Thu. Jan 20th, 2022

The deal is part of Saudi Arabia’s efforts to sell assets and use the money to finance new industries.

By Bloomberg

A group led by BlackRock Inc. will invest $ 15.5 billion in Saudi Arabia’s natural gas pipelines as the kingdom seeks to boost fuel production and open up more to foreign companies.

The consortium will buy a 49% stake in a new entity that holds 20-year leases over pipelines transporting Saudi Aramco’s gas across the country. Hassana Investment Co., which is controlled by the Saudi government’s pension fund, will co-chair the group with BlackRock Real Assets.

The deal, announced by Aramco on Monday, is part of Saudi Arabia’s drive to sell assets and use the money to fund new industries ranging from artificial intelligence to electric vehicles, while also increasing both oil and gas output. . In a similar deal in April, Aramco sold a $ 12.4 billion stake related to its oil pipelines to investors, including the Washington-based EIG.

Bloomberg reported last month that BlackRock was one of the firms bidding for the gas pipelines. Others include EIG, Italian infrastructure firm Snam SpA and China’s state-sponsored Silk Road Fund Co.

Other investors could later join the consortium with BlackRock and Hassana.

Aramco, the world’s largest energy company, is also considering allowing foreign investment in its gas fields. Saudi Arabia has said it will spend about $ 100 billion to increase output, including at the giant Jafurah field. This is in addition to Aramco’s plan to spend billions of dollars to increase daily crude production capacity to 13 million barrels by 2027 from 12 million.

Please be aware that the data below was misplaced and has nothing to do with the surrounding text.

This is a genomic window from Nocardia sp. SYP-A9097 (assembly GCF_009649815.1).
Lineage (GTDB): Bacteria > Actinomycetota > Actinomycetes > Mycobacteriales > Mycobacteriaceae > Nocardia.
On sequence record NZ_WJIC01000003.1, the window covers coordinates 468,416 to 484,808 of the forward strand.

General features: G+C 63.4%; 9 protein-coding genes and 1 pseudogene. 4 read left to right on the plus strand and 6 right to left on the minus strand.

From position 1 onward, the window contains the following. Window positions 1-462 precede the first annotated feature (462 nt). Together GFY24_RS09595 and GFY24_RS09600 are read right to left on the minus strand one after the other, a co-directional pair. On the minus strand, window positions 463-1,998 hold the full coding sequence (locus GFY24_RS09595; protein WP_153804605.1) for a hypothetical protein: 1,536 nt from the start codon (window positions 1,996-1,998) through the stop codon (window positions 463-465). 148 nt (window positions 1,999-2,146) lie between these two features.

The new subsidiary, Aramco Gas Pipelines Co., will receive a tariff for flow through the network. Aramco, which guarantees certain levels of throughput, will retain a 51% stake in the unit.

Aramco said the deal would strengthen its balance sheet. The firm’s debt levels soared last year after it took control of chemical manufacturer Sabic for $ 69 billion and demand for oil collapsed with the onset of the coronavirus pandemic.

Its financial position recovered this year thanks to a bounce in oil prices. Free cash flow rose to nearly $ 29 billion in the third quarter, covering its $ 18.75 billion quarterly dividend, the world’s largest. Yet its leverage ratio, a measure of net debt to equity, stood at 17.2%, above management’s preferred limit of 15%.

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